As one of Central America’s most biologically diverse ecosystems, Guatemala’s Maya Biosphere Reserve has attracted intense attention from conservationists and policymakers intent on saving as much of the five million-acre (2.1 million-hectare) reserve from fires and logging as possible. Their dedication has resulted in creative initiatives that aim to prove to the growing human population living in and near the reserve that its forest resources can provide them with a sustainable income.
The reserve lies within the Petén region in northern Guatemala, where some 111,000 acres (45,000 hectares) of rainforest is destroyed illegally each year, accounting for roughly 60% of the total deforestation in Guatemala.
Benedín Garcia is president of Organización Manejo y Conservación, a community organization in Uaxactún, a village that lies within the reserve’s borders. He’s lived in the area for more than 50 years and has witnessed the ever-changing landscape. “The forests I knew when I was younger are very different than the forests we have today,” he says. “We live from the forest. It provides us with all of our needs. We are beginning to manage our forest in a sustainable way — we have no option if we want to leave the same environment for our children.”
One way that Garcia and his neighbors are sustainably managing their forests is by obtaining Forest Stewardship Council (FSC) certification. To date, the Rainforest Alliance, an international conservation organization, has certified 1,205,000 acres (488,000 hectares) of forestlands to FSC standards and is finding international markets for certified wood and other forest resources from the Petén.
While certification has increased profits for many Guatemalan forest communities, it is also helping to protect the biosphere reserve. A 2008 Rainforest Alliance study showed that deforestation was significantly less in FSC certified forest concessions located in areas of the reserve where the government permits managed logging than in it is in the reserve’s “protected” zones, where supposedly logging is prohibited but continues unchecked.
In Uaxactún, the Rainforest Alliance also trains residents to sustainably harvest FSC certified palm leaves, known as xate, that are widely used in the United States for floral arrangements and in churches on Palm Sunday. By cutting only the finest leaves and leaving more fronds behind, xate harvesters are earning twice as much as they did before earning FSC certification, while also allowing the palms to regenerate more quickly. Export of certified sustainable xate is providing much needed income and jobs.
While certification has increased profits for many Guatemalan forest communities, a promising additional source of income is carbon sequestration credits, where reductions in carbon emissions from leaving forests intact is quantified and then sold in voluntary carbon markets. As the five million-acre (2.1 million-hectare) Maya Biosphere Reserve is the largest uninterrupted tropical forest north of the Amazon, it stores an enormous amount of carbon.
A Rainforest Alliance project called Payment for Environmental Services in the Maya Biosphere Reserve, or “GuateCarbon”, aims to conserve forests, avoid emissions from deforestation, and provide additional sources of income for forest communities. Although just two years old, the project has already made substantial progress in engaging communities and teaching residents about carbon sequestration and credits, helping them define who has ownership rights to carbon, and defining baseline emissions from deforestation. The baseline numbers will provide a benchmark against which GuateCarbon staff can monitor and measure emissions reductions. Starting next year, the project will launch forest conservation initiatives and will be able to measure the resulting reduction in emissions, according to project coordinator Omar Samayoa.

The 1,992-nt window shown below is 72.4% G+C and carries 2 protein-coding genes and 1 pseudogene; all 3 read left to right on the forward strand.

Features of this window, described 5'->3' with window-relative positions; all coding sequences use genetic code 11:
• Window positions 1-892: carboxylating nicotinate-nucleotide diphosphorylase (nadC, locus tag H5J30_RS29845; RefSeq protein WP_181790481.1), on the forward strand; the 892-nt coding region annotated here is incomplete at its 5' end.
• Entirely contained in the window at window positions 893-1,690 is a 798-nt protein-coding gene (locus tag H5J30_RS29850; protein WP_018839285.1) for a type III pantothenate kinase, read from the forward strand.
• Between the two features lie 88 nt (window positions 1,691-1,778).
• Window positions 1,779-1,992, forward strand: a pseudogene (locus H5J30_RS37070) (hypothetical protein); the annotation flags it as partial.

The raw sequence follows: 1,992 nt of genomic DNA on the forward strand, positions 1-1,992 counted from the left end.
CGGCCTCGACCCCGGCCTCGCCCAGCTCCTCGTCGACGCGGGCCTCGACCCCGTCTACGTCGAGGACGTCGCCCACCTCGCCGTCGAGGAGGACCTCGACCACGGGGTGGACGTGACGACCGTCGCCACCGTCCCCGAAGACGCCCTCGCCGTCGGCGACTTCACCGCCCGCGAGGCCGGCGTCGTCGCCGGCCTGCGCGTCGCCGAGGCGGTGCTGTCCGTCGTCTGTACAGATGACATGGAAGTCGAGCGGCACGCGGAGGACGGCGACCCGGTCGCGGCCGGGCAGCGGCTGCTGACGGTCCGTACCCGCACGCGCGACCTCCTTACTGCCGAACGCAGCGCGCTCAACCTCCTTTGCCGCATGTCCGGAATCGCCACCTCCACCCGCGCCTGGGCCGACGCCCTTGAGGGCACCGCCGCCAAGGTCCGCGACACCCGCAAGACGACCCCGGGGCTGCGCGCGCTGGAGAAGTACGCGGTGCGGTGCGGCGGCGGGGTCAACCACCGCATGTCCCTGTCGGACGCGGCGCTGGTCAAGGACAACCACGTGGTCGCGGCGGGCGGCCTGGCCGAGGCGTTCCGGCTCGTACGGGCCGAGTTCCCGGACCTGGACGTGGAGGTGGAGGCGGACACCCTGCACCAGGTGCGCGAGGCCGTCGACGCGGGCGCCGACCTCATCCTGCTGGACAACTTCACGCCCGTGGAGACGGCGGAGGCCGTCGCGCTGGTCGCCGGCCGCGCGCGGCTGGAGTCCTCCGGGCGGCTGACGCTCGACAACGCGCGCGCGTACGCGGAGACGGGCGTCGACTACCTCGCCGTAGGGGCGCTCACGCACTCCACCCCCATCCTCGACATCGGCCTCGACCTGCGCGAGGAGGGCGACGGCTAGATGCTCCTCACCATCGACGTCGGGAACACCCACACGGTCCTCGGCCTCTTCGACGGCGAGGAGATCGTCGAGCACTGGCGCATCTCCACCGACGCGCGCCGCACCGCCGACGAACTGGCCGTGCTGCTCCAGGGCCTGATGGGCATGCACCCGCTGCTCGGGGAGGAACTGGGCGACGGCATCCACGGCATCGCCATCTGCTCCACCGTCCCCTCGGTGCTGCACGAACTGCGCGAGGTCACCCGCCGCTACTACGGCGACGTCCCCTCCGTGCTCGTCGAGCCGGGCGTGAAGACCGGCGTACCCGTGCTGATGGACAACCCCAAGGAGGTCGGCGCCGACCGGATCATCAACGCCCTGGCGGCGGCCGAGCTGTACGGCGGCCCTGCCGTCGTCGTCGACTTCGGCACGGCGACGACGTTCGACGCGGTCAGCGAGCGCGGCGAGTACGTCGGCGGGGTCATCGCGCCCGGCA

GuateCarbon is one of four Reducing Emissions from Deforestation and Forest Degradation (REDD) projects in Guatemala that aim to generate emissions reductions that can be monitored, verified, and reported. “In its 20-year span, the project hopes to prevent 16 million tons of CO2, or 800,000 tons per year, from being released into the atmosphere, as well as benefit forest communities and wildlife within the Maya Biosphere Reserve,” says Samayoa.
Furthermore, it is projected to create new sources of revenue, helping communities to invest in conservation and meet pressing social needs. Garcia is optimistic about the benefits GuateCarbon can bring to Uaxactún. “There are not only economic benefits for us as a community, but we are helping to mitigate climate change by maintaining the equilibrium of our precious forest,” he notes.
At the December 2010 Conference of Parties (COP16) climate treaty conference in Cancún, Mexico, REDD is high on the agenda. The Rainforest Alliance delegation supports the creation of an international REDD mechanism that prioritizes and promotes tropical conservation and sustainable development in countries like Guatemala, fully involves and benefits indigenous people and local communities, and utilizes a diverse set of funding sources to help finance REDD+ mechanisms.